Three verses, narrating the death of Joseph, seal the book of Genesis. Like Jacob, his father, Joseph asked to be buried in Israel, not Egypt. However, he did not request to be buried immediately. Instead, Joseph instructed the people of Israel to take his remains along with them only when they eventually leave Egypt.
As one of the most powerful people in the greatest civilisation of his time, Joseph could easily have arranged for a burial in the place of his choice soon after his passing. It is possible he knew the people of Israel would endure unimaginable suffering in Egypt. Either because of a shrewd prediction or because Joseph may have been told by his ancestors that God revealed to Abraham, ‘You shall surely know that your seed will be strangers in a land that is not theirs, and they will enslave them and oppress them for four hundred years’ (Genesis 15: 13).
Dreading an unbearable future for his nation, Joseph wisely and lovingly planted a seed of hope, which would inspire the people to dream of freedom and the land of their ancestors.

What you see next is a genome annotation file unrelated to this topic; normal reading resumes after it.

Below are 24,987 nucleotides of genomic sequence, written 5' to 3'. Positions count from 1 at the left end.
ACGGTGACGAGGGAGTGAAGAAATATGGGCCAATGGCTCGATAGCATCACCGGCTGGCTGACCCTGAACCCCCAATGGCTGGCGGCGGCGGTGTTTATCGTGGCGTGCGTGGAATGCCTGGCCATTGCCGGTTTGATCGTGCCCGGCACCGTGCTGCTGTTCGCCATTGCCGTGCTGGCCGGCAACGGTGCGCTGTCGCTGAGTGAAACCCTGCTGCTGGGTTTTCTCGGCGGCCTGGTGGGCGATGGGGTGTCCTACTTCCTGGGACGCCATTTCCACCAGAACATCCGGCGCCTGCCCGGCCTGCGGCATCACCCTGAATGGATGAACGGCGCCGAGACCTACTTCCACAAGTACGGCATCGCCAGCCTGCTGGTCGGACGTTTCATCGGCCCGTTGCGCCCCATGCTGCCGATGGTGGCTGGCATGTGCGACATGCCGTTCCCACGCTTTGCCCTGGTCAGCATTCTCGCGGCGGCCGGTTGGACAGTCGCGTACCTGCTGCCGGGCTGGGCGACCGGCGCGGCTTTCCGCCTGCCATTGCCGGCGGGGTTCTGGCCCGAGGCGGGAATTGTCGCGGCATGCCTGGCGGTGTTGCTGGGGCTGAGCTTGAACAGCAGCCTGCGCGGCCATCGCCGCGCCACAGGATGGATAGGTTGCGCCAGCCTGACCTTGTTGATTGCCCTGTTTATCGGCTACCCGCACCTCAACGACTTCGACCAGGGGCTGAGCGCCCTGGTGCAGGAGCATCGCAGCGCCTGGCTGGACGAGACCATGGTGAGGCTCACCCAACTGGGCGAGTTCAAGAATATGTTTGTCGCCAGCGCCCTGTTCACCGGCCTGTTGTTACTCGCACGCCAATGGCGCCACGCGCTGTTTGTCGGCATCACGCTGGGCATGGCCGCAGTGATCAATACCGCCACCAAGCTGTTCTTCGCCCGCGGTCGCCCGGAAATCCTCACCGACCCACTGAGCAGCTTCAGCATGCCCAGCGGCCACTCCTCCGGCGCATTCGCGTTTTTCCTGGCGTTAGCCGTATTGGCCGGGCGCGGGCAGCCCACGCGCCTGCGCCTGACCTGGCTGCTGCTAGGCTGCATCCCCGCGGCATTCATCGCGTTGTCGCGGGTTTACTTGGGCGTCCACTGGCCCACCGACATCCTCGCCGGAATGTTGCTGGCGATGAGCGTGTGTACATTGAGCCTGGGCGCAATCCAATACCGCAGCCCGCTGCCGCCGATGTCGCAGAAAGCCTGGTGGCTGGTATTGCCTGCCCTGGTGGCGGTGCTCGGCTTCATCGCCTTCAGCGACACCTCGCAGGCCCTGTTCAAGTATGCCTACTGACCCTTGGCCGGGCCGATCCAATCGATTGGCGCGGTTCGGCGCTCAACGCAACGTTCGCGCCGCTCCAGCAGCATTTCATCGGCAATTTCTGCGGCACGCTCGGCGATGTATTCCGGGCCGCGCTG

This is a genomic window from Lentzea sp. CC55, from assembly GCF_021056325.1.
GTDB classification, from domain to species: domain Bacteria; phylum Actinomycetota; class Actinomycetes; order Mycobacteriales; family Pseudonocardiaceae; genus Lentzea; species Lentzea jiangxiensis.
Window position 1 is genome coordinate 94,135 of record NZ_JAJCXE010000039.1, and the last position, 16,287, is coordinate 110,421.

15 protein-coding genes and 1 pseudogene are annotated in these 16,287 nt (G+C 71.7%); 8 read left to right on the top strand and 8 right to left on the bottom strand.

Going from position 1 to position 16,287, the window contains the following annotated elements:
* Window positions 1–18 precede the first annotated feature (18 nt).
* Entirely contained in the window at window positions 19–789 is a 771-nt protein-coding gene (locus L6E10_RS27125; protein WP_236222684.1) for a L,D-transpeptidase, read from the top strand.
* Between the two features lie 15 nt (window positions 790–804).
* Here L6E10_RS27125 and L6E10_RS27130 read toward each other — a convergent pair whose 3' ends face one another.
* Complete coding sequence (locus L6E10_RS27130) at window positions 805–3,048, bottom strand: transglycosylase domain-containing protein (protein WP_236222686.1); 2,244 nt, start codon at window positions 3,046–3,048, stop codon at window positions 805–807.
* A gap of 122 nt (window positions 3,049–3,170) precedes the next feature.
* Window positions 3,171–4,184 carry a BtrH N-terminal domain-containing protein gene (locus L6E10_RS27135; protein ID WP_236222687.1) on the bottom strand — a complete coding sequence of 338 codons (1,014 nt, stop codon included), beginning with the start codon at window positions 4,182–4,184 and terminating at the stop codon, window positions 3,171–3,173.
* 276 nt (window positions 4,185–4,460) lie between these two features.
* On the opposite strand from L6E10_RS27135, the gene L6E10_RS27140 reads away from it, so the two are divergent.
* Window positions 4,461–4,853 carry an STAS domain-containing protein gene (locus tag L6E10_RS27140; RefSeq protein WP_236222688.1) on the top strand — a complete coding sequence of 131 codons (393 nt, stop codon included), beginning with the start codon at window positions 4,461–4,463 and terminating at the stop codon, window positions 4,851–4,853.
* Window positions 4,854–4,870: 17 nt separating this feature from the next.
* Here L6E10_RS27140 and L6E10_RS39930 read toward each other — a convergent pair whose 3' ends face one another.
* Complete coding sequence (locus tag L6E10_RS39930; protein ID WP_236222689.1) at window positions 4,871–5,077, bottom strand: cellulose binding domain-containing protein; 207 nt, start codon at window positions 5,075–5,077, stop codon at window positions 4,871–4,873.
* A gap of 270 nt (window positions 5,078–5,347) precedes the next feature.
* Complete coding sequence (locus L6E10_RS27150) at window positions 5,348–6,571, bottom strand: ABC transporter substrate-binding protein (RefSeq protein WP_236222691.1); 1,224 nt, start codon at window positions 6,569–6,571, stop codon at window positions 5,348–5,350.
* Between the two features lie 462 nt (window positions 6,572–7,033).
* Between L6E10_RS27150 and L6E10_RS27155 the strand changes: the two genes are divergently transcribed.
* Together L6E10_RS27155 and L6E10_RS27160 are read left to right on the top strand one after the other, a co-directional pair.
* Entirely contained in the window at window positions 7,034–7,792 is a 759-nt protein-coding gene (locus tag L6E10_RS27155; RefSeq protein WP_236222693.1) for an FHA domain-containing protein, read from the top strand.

Before his death, he declared: ‘God will surely remember you and take you up out of this land to the land that He swore to Abraham, to Isaac, and to Jacob’ (Genesis 50:24). This message of hope became the core Jewish identity of the slaves over subsequent dark centuries. Because of their collective oath, they promised to take his remains with them on the day of their freedom. In his final recorded message to his family, and in the closing verses of Genesis, Joseph ensured the nation would never forget they are destined to be free.
υ Rabbi Boruch M Boudilovsky serves Young Israel of North Netanya